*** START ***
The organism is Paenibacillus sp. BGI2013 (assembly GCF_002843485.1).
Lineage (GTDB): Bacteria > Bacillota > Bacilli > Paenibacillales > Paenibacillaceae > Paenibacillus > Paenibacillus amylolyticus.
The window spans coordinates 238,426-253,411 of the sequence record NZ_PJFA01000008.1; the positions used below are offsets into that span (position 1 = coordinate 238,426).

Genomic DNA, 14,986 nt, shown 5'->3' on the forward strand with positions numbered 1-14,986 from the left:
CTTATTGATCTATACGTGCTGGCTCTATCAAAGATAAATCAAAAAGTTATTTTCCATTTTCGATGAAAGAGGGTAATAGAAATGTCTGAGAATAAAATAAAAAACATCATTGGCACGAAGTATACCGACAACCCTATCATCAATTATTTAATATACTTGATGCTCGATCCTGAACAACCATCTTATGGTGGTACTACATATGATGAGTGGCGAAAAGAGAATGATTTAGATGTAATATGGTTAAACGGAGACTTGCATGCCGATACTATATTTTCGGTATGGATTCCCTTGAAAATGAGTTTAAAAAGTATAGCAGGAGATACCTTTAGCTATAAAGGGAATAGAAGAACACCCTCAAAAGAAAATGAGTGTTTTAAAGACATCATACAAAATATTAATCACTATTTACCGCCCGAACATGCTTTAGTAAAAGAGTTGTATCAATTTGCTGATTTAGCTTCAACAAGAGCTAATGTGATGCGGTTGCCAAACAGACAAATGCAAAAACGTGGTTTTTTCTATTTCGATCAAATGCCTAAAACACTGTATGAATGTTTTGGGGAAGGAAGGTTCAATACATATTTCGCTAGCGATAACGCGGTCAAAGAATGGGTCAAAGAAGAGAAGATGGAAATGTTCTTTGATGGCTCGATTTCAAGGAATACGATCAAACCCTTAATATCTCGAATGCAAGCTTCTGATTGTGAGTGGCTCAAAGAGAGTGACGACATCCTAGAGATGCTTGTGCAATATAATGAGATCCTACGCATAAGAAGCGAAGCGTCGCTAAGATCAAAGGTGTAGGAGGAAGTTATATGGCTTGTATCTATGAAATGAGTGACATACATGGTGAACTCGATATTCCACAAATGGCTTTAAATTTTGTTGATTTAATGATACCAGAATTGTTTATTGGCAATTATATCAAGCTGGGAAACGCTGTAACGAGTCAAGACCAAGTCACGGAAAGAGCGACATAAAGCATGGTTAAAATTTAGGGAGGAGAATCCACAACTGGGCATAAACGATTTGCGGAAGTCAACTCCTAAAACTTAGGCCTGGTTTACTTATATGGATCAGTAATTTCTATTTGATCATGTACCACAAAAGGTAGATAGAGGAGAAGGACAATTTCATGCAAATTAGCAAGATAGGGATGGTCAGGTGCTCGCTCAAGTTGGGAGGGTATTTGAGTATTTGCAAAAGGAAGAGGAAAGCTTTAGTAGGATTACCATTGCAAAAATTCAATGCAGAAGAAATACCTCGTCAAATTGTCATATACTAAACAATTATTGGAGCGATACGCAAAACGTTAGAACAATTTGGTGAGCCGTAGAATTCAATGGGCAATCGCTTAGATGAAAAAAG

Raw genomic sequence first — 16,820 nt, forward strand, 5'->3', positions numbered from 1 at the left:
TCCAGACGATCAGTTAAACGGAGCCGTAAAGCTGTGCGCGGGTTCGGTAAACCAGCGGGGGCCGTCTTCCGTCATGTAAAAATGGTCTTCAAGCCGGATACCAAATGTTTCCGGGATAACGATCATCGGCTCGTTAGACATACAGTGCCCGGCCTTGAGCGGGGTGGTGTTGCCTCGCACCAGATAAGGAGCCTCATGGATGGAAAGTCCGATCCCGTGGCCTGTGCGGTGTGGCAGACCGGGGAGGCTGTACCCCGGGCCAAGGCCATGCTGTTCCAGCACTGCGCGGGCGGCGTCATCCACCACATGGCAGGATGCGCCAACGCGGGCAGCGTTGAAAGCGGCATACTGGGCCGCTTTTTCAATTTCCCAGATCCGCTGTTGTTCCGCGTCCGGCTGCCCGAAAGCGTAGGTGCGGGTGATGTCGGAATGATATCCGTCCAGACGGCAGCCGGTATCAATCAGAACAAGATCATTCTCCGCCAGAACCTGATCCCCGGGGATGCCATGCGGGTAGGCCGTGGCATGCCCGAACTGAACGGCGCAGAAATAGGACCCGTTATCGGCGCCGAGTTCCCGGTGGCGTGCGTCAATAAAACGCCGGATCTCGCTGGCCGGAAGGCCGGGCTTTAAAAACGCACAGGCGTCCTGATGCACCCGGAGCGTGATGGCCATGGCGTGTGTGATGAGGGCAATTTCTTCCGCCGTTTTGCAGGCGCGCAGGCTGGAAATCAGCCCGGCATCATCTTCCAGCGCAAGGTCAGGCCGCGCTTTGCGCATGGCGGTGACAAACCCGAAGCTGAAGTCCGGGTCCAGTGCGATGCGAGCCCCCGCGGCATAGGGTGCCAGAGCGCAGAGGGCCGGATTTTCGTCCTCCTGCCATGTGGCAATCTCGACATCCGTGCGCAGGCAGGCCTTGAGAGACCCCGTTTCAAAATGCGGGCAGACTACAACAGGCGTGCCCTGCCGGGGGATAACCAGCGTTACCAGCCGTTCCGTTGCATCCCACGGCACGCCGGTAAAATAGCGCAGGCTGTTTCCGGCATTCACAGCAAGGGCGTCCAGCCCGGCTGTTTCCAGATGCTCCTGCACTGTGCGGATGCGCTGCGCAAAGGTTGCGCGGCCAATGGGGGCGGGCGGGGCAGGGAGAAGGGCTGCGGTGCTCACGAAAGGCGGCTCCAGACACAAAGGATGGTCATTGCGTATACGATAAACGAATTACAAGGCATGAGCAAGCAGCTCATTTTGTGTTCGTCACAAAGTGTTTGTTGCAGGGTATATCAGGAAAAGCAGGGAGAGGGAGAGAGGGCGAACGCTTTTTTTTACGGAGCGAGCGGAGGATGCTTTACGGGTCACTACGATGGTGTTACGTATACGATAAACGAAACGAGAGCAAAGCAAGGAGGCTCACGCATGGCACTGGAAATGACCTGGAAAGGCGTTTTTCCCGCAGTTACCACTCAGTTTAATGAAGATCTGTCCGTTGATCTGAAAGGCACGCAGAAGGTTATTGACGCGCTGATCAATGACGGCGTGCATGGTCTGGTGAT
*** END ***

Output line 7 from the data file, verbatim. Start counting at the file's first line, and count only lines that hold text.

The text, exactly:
TCCAGACGATCAGTTAAACGGAGCCGTAAAGCTGTGCGCGGGTTCGGTAAACCAGCGGGGGCCGTCTTCCGTCATGTAAAAATGGTCTTCAAGCCGGATACCAAATGTTTCCGGGATAACGATCATCGGCTCGTTAGACATACAGTGCCCGGCCTTGAGCGGGGTGGTGTTGCCTCGCACCAGATAAGGAGCCTCATGGATGGAAAGTCCGATCCCGTGGCCTGTGCGGTGTGGCAGACCGGGGAGGCTGTACCCCGGGCCAAGGCCATGCTGTTCCAGCACTGCGCGGGCGGCGTCATCCACCACATGGCAGGATGCGCCAACGCGGGCAGCGTTGAAAGCGGCATACTGGGCCGCTTTTTCAATTTCCCAGATCCGCTGTTGTTCCGCGTCCGGCTGCCCGAAAGCGTAGGTGCGGGTGATGTCGGAATGATATCCGTCCAGACGGCAGCCGGTATCAATCAGAACAAGATCATTCTCCGCCAGAACCTGATCCCCGGGGATGCCATGCGGGTAGGCCGTGGCATGCCCGAACTGAACGGCGCAGAAATAGGACCCGTTATCGGCGCCGAGTTCCCGGTGGCGTGCGTCAATAAAACGCCGGATCTCGCTGGCCGGAAGGCCGGGCTTTAAAAACGCACAGGCGTCCTGATGCACCCGGAGCGTGATGGCCATGGCGTGTGTGATGAGGGCAATTTCTTCCGCCGTTTTGCAGGCGCGCAGGCTGGAAATCAGCCCGGCATCATCTTCCAGCGCAAGGTCAGGCCGCGCTTTGCGCATGGCGGTGACAAACCCGAAGCTGAAGTCCGGGTCCAGTGCGATGCGAGCCCCCGCGGCATAGGGTGCCAGAGCGCAGAGGGCCGGATTTTCGTCCTCCTGCCATGTGGCAATCTCGACATCCGTGCGCAGGCAGGCCTTGAGAGACCCCGTTTCAAAATGCGGGCAGACTACAACAGGCGTGCCCTGCCGGGGGATAACCAGCGTTACCAGCCGTTCCGTTGCATCCCACGGCACGCCGGTAAAATAGCGCAGGCTGTTTCCGGCATTCACAGCAAGGGCGTCCAGCCCGGCTGTTTCCAGATGCTCCTGCACTGTGCGGATGCGCTGCGCAAAGGTTGCGCGGCCAATGGGGGCGGGCGGGGCAGGGAGAAGGGCTGCGGTGCTCACGAAAGGCGGCTCCAGACACAAAGGATGGTCATTGCGTATACGATAAACGAATTACAAGGCATGAGCAAGCAGCTCATTTTGTGTTCGTCACAAAGTGTTTGTTGCAGGGTATATCAGGAAAAGCAGGGAGAGGGAGAGAGGGCGAACGCTTTTTTTTACGGAGCGAGCGGAGGATGCTTTACGGGTCACTACGATGGTGTTACGTATACGATAAACGAAACGAGAGCAAAGCAAGGAGGCTCACGCATGGCACTGGAAATGACCTGGAAAGGCGTTTTTCCCGCAGTTACCACTCAGTTTAATGAAGATCTGTCCGTTGATCTGAAAGGCACGCAGAAGGTTATTGACGCGCTGATCAATGACGGCGTGCATGGTCTGGTGAT